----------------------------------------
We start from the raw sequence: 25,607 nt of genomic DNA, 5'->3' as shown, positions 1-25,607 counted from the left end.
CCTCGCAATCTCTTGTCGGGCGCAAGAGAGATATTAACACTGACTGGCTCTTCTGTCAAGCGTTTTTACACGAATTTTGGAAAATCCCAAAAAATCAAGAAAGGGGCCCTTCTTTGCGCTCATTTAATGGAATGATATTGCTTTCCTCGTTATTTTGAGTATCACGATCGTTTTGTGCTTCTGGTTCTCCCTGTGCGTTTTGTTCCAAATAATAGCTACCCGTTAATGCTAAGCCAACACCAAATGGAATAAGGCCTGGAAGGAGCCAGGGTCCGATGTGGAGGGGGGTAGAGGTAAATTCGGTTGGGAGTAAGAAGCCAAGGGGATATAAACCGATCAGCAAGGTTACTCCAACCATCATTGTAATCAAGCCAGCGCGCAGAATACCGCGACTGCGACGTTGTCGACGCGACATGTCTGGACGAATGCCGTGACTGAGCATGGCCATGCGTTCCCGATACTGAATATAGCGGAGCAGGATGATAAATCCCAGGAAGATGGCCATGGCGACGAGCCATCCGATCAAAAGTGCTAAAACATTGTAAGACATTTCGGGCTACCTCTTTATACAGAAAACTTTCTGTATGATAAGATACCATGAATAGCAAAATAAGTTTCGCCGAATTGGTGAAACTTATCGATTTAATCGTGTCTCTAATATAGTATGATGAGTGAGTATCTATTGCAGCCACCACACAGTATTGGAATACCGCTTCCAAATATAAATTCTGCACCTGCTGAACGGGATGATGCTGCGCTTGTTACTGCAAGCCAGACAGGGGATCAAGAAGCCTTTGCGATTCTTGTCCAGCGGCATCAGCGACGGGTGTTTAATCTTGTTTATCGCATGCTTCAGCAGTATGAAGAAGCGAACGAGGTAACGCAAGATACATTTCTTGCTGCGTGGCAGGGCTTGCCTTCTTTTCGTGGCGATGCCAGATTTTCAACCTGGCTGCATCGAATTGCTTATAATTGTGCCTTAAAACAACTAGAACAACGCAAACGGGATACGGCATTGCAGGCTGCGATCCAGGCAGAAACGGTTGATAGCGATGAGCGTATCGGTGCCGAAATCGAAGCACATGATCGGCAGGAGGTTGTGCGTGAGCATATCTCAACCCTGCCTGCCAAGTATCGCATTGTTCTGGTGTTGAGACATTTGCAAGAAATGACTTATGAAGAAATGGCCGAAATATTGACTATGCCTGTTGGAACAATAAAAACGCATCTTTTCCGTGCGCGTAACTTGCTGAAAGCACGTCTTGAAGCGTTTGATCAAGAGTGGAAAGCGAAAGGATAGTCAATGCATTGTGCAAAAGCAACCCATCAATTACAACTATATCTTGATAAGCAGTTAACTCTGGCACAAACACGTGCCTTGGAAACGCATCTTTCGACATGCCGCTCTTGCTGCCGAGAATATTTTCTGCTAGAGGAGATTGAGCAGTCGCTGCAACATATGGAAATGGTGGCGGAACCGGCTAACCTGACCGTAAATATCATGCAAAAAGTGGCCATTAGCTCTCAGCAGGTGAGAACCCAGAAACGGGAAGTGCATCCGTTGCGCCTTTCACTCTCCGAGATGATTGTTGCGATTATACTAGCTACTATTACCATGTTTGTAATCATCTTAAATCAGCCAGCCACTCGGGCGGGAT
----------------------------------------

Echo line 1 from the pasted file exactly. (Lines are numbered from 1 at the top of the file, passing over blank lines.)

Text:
We start from the raw sequence: 25,607 nt of genomic DNA, 5'->3' as shown, positions 1-25,607 counted from the left end.